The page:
Course Meeting Times
Lectures: 2 sessions / week, 1.5 hours / session
The goal of this course is to investigate with students backgrounds on some of the pivotal events that have shaped our understanding and approach to architecture. Emphasis of discussion will be primarily on buildings and works of individual architects. Canonical architects, buildings and movements that have exerted significant influences on the development of architecture will be studied in detail. We will visit some of these buildings for a first-hand look and to evaluate for ourselves their significance or lack thereof. As a final project, each student will analyze a building through drawings, text, bibliography and a physical model in a format ready for documentation and exhibition.
Not only will a larger visual vocabulary enable students to communicate more effectively about design, it can also aid in developing their own design ideas in studio. Gaining an insight into the canonical architectural works and movements in the past beyond just the forms will give the students an opportunity to place their own design ideas within the architectural tradition. “The buildings of the past are studied so that the student will acquire from their significance and greatness a sense for genuine architectural values, and because their dependence upon a specific historical situation must awaken in him an understanding for the necessity of his own architectural achievement.” Mies van der Rohe.
This course will include short film documentaries, lectures, in-class discussions, assigned readings for each class and building visits. There will be no final exam in this course. Instead, there will be a final class project that will be scheduled for exhibition. Class attendance is counted toward the final grade and the TA will note any lateness of over 20 minutes.
There will be weekly assigned readings to be done prior to class and these readings will provide students with some backgrounds for in-class discussion. Active student participation is mandatory. Students will come to each class prepared with two thoughtful questions related to that day’s reading material to be emailed to the TA prior to class. I also encourage you to take a look at the recommended readings.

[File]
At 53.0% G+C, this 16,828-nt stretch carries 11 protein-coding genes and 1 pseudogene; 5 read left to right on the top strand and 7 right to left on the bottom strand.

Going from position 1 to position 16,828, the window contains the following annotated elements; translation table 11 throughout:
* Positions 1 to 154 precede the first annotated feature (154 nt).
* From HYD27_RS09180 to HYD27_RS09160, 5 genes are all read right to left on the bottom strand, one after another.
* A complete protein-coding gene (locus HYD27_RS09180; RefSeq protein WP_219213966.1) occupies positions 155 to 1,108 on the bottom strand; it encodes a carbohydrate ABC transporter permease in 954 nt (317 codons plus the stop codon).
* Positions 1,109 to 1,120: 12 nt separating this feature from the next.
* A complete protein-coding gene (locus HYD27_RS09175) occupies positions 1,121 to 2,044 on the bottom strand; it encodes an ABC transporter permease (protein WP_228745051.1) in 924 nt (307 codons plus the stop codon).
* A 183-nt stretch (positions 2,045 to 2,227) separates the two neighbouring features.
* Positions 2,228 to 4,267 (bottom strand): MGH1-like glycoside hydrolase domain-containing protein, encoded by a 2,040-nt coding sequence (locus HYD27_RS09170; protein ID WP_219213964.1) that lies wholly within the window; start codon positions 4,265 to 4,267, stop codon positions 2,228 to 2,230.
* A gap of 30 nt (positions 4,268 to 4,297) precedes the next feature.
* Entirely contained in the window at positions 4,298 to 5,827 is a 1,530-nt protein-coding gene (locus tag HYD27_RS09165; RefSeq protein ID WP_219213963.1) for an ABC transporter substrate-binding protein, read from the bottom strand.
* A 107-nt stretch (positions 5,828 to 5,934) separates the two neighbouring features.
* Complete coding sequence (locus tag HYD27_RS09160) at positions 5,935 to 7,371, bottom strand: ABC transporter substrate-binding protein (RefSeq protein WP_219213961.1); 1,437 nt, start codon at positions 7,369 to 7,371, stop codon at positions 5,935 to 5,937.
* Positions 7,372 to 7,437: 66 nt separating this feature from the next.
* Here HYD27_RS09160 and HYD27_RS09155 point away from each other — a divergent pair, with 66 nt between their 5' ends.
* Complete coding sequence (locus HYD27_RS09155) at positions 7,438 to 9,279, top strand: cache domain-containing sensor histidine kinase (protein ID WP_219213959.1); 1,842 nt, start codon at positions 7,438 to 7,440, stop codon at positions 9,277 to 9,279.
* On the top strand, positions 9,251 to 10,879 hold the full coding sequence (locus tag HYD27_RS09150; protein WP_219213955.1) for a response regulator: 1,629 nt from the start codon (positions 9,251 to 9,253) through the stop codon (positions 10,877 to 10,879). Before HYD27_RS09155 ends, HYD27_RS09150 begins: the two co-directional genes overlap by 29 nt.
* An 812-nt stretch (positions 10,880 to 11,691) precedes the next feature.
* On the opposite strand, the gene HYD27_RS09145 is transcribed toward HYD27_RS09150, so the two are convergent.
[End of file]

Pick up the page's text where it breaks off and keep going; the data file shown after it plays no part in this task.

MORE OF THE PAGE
|Completion of reading assignments on time||40%|
|Class participation and attendance||30%|
|2||Louis Sullivan: Adler and Sullivan|
|3||Frank Lloyd Wright|
|4||Adolf Loos, Peter Behrens and the German Werkbund|
|5||De Stijl and Schrader Schroder house|
|6||Walter Gropius: Bauhaus and Harvard|
|7||Visit Gropius House, Lincoln, MA|
Le Corbusier buildings and cities
Documentary: La Tourette
Mies van der Rohe: Berlin and America, less is more
|10||Philip Johnson and the International Style of 1932|
|13||Eero Saarinen, Paul Rudolph|
|14||Case-study house program|
|15||Field trip to Yale, overnight stay with Sunday trip to Exeter Library|
|16||Urbanism CIAM and Team X|
|17||Aldo Van Eyck|
|19||Aldo Rossi and Carlo Scarpa|
|20||Five Architects: Eisenman, Graves, Gwathmey, Hejduk, Meier|
|21||Post Modernism: less is a bore|
Rem Koolhaas and Frank Gehry
Documentary: Sketches of Frank Gehry
|24||Suburbia, sprawl, Congress for New Urbanism, Duany Plater-Zyberk|
|25||William McDonough, green building practices|
|26||Final review exhibition|